8 August 2020

Posts Tagged ‘turkey vulture’

Little Things

Wednesday, July 22nd, 2020
Virginia’s Warbler, East Millcreek, Salt Lake City, Utah, 22 July 2020.
Virginia’s Warbler.

Ah, an overcast day for a change. Our morning hike was far more humid than usual, but there was no warming sun beating down on Jack’s heavy coat, and his panting eased up a bit. (Still drank all his water.)

The birds on the trails were furtive and not very vocal, but it wasn’t hard to spot usual suspects. On the other hand, a few species made themselves apparent very subtly: a voice here or there, a flit within a juniper. At one point, when a female bunting posed for photos, I stopped to oblige—and saw a second little bird perched there. A warbler, looked like.

Later, when I looked at the photos, it was easy to ID a Virginia’s Warbler. A female I believe. Never made a peep. Had I decided not to snap that pic, I would’ve missed it altogether.

Sometimes it’s the little things.

Grandeur Peak Area List
Beginning at 8:30 a.m., I hiked a few hundred feet up a mountain.

1. Rock Pigeon*
2. Lazuli Bunting
3. Spotted Towhee
4. Black-chinned Hummingbird
6. Woodhouse’s Scrub-jay
7. Mourning Dove*
8. Red-tailed Hawk (v)
9. Pine Siskin (v)
10. Blue-gray Gnatcatcher
11. Black-capped Chickadee
12. Turkey Vulture
13. Cooper’s Hawk
14. Warbling Vireo (v)
15. Western Tanager (v)
16. Black-throated Gray Warbler
17. Chipping Sparrow (v)
18. Virginia’s Warbler
19. Cliff Swallow
20. California Quail* (v)

Elsewhere

21. Eurasian Collared Dove
22. Barn Swallow
23. European Starling
24. Black-billed Magpie
25. Downy Woodpecker
26. American Robin

Mammals

Mountain Cottontail

(v) Voice only
*Also elsewhere

Cool Morning

Wednesday, July 15th, 2020
Lazuli Buntings (mama and juvie), East Millcreek, Salt Lake City, Utah, 15 July 2020.
Lazuli Buntings (mama and juvie).

A cool morning, a cloudless sky, a man and his dog headed up the trail again. The day began with the cries of a juvie Red-tailed Hawk and ended with the glide of a Turkey Vulture as we descended from a height.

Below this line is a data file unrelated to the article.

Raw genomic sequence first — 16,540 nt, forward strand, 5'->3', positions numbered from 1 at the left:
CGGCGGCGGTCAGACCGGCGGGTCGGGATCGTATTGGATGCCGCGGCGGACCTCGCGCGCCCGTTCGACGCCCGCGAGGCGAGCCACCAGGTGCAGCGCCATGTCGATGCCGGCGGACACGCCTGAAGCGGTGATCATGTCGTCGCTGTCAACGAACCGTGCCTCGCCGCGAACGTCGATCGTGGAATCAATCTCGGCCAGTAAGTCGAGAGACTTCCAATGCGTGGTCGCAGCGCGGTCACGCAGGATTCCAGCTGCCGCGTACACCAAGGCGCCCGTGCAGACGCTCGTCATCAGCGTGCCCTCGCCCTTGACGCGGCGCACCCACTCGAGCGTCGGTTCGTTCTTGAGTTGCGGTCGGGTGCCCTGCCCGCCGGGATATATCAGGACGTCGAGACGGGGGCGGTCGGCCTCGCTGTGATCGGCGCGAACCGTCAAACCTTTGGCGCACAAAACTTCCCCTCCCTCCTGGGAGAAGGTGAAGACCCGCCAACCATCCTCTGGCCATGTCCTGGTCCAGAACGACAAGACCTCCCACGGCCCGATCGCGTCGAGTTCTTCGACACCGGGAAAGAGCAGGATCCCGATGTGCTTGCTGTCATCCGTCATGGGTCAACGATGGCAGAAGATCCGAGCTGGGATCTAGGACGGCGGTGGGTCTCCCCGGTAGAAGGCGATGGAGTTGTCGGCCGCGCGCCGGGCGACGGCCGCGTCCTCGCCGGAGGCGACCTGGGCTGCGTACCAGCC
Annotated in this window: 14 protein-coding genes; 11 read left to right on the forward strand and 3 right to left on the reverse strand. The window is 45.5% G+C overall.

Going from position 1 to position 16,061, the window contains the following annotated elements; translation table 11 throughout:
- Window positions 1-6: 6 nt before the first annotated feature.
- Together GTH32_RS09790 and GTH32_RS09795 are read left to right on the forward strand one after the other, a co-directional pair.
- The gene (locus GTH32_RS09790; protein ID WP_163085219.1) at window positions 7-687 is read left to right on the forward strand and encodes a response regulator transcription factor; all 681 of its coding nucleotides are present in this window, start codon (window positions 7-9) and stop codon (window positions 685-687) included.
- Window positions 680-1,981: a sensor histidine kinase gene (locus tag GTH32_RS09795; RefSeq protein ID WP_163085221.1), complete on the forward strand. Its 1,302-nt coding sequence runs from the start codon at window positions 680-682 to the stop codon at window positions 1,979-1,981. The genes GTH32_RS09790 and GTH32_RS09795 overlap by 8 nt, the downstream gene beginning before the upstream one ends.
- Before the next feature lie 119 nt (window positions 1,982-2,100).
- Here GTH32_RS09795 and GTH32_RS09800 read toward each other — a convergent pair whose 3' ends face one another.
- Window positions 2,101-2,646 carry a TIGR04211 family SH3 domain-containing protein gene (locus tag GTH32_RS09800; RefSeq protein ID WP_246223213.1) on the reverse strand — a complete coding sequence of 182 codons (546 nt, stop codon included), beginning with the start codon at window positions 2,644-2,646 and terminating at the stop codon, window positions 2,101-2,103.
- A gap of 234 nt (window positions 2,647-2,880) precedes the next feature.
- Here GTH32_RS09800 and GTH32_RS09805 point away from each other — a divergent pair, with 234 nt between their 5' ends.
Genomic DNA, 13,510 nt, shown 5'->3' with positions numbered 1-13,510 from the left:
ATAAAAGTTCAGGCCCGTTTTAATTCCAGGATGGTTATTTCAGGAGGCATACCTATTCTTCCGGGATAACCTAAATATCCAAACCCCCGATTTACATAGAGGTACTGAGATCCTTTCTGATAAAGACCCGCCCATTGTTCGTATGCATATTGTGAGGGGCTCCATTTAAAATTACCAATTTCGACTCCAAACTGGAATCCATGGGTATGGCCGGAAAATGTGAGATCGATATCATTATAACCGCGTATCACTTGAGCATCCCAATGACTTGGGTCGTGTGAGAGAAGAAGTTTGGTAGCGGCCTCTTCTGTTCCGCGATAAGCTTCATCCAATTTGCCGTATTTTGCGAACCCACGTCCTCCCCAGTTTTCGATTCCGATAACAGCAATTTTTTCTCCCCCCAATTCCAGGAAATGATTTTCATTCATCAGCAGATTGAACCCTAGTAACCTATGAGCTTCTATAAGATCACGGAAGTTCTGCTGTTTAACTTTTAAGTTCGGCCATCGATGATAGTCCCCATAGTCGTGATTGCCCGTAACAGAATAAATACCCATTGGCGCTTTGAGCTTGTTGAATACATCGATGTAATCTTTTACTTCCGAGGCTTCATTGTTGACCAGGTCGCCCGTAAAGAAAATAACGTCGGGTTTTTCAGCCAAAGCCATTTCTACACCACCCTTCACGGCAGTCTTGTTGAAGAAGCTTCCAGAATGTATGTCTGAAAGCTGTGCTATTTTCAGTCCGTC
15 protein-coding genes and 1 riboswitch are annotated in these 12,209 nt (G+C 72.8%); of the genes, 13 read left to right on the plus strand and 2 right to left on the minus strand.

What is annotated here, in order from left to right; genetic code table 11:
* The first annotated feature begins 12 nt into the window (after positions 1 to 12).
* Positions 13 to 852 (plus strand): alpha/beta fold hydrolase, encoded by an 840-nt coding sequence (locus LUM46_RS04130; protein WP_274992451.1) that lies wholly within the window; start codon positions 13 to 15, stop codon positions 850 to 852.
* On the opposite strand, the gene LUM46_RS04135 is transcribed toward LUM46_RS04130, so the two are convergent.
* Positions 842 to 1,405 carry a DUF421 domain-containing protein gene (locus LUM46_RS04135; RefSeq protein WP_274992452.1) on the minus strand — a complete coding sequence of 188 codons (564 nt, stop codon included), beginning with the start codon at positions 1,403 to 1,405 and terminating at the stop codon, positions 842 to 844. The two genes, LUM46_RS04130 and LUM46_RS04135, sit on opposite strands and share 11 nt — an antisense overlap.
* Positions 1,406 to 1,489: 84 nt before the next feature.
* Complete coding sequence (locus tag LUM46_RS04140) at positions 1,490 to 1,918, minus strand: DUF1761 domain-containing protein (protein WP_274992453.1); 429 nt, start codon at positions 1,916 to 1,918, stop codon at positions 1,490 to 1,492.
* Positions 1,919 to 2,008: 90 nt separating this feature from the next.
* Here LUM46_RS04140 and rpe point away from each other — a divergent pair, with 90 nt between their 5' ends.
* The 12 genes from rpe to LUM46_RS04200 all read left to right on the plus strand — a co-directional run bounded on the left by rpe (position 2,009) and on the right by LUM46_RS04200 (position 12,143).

In the interim, we encountered a load of birds—mostly (it seemed) fledgling Lazuli Buntings (a lot fewer singers than yesterday). but also a massive flock of Rock Pigeons, a flitting Black-throated Gray Warbler, and miscellaneous other usual suspects.

Our hike did include a spontaneous climb up to the cairn overlook—which left us both a little tuckered out, what with our advanced ages and all.

But seems we lived (truly lived) to see another day.

Grandeur Peak Area List
Beginning at 8:30 a.m., I hiked about 1,000 feet up a mountain.

1. Red-tailed Hawk
2. Rock Pigeon*
3. House Finch**
4. American Robin*
5. Black-headed Grosbeak
6. Blue-gray Gnatcatcher
7. Woodhouse’s Scrub-jay
8. Black-chinned Hummingbird
9. Lazuli Bunting
10. Spotted Towhee
11. Black-billed Magpie* (v)
12. Mourning Dove*
13. Pine Siskin (v)
14. Black-capped Chickadee
15. Black-throated Gray warbler
16. Warbling Vireo
17. Turkey Vulture

Elsewhere

18. Eurasian Collared Dove
19. House Sparrow
20. California Quail

Mammals

Rock Squirrel

(v) Voice only
*Also elsewhere

**Voice only elsewhere

Redtails

Saturday, July 11th, 2020
Juvie (left) and adult Red-tailed Hawks, East Millcreek, Salt Lake City, Utah, 11 July 2020.
Juvie (left) and adult Red-tailed Hawks.

Few sounds in nature thrill me like the scream of a Red-tailed Hawk. Maybe it’s the fact that I haven’t heard it often (not counting in movies or on TV, where the sound is commonly—hilariously—used to represent vultures or eagles). Or maybe because it’s so unique, unmistakable, and ethereal: it’s not very loud, but it carries.

Since moving to Utah nearly a year ago, I’ve heard the cries of a redtails in the mountains three or four times—possibly as many times as I did in my two score years in Maine. [Aside: the Red-tailed Hawk is arguably the commonest hawk in North America.] Today, I got that thrill five or six times in a matter of a few minutes.

Over the past few days, I’ve spotted a young redtail down near the trailhead, hanging out on utility poles. It’s been quite vocal, but its voice is that of a young bird: a fast series of high-pitched squeals—nothing at all like the ethereal voice of an adult.

Today I saw juvie and adult together atop a pole. The former just sat there, squealing occasionally; the latter repeatedly released its inimitable cry.

“Flyyy!” it seemed to say. “Flyyy!”

Grandeur Peak Area List
Beginning at 8:15 a.m., I hiked some 1,200 feet up a mountain.

1. Black-headed Grosbeak
2. Mourning Dove
3. Lazuli Bunting
4. Black-capped Chickadee (v)
5. Woodhouse’s Scrub-jay (v)
6. Black-chinned Hummingbird
7. House Finch**
8. Spotted Towhee
9. Blue-gray Gnatcatcher
10. American Robin*
11. Red-tailed Hawk
12. Rock Pigeon*
13. Black-billed Magpie*
14. Broad-tailed Hummingbird*
15. Warbling Vireo
16. Golden Eagle
17. Turkey Vulture
18. Northern Flicker (v)
19. Song Sparrow (v)

Elsewhere

20. Eurasian Collared Dove
21. California Quail

Mammals

Rock Squirrel

(v) Voice only
*Also elsewhere

**Voice only elsewhere

 
Bird Report is a (sometimes intermittent) record of the birds I encounter while hiking, see while driving, or spy outside my window. —Brian Willson



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